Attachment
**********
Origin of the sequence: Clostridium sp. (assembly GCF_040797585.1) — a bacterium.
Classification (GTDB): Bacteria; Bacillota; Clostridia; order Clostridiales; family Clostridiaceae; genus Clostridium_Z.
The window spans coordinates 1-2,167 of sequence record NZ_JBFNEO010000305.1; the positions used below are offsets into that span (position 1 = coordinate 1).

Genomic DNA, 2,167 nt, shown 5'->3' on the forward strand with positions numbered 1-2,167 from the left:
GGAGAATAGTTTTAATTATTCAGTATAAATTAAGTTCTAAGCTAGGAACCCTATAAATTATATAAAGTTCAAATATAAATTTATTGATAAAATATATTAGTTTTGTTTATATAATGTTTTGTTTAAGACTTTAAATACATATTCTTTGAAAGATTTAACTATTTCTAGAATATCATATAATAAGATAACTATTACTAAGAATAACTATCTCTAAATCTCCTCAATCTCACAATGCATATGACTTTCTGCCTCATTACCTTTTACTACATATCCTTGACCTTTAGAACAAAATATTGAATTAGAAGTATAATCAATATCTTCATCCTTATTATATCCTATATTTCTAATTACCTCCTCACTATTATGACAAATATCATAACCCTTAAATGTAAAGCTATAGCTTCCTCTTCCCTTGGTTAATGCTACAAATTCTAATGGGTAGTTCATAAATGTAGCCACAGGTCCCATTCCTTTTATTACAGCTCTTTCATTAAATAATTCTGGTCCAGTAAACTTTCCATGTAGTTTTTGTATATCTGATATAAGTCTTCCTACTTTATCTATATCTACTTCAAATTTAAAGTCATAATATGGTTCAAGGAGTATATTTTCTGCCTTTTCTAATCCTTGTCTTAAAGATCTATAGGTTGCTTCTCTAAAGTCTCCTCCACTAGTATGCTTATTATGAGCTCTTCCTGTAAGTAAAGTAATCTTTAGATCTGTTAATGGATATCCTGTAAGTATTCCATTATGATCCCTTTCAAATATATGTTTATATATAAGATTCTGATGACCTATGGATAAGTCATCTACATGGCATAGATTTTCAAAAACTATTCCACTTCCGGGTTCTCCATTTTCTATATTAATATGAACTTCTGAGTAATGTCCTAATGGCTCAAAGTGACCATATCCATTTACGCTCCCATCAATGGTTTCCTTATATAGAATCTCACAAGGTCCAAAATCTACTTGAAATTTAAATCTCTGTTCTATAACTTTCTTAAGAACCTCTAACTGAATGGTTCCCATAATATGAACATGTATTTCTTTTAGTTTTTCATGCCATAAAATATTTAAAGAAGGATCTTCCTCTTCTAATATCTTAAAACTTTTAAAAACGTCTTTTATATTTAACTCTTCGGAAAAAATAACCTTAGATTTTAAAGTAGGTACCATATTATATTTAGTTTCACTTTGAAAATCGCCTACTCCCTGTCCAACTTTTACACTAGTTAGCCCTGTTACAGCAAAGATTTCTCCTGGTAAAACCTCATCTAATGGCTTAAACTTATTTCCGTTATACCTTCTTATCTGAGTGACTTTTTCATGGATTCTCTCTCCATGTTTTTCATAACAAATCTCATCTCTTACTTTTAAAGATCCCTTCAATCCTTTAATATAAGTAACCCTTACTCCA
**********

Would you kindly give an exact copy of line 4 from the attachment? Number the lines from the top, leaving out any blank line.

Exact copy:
Genomic DNA, 2,167 nt, shown 5'->3' on the forward strand with positions numbered 1-2,167 from the left: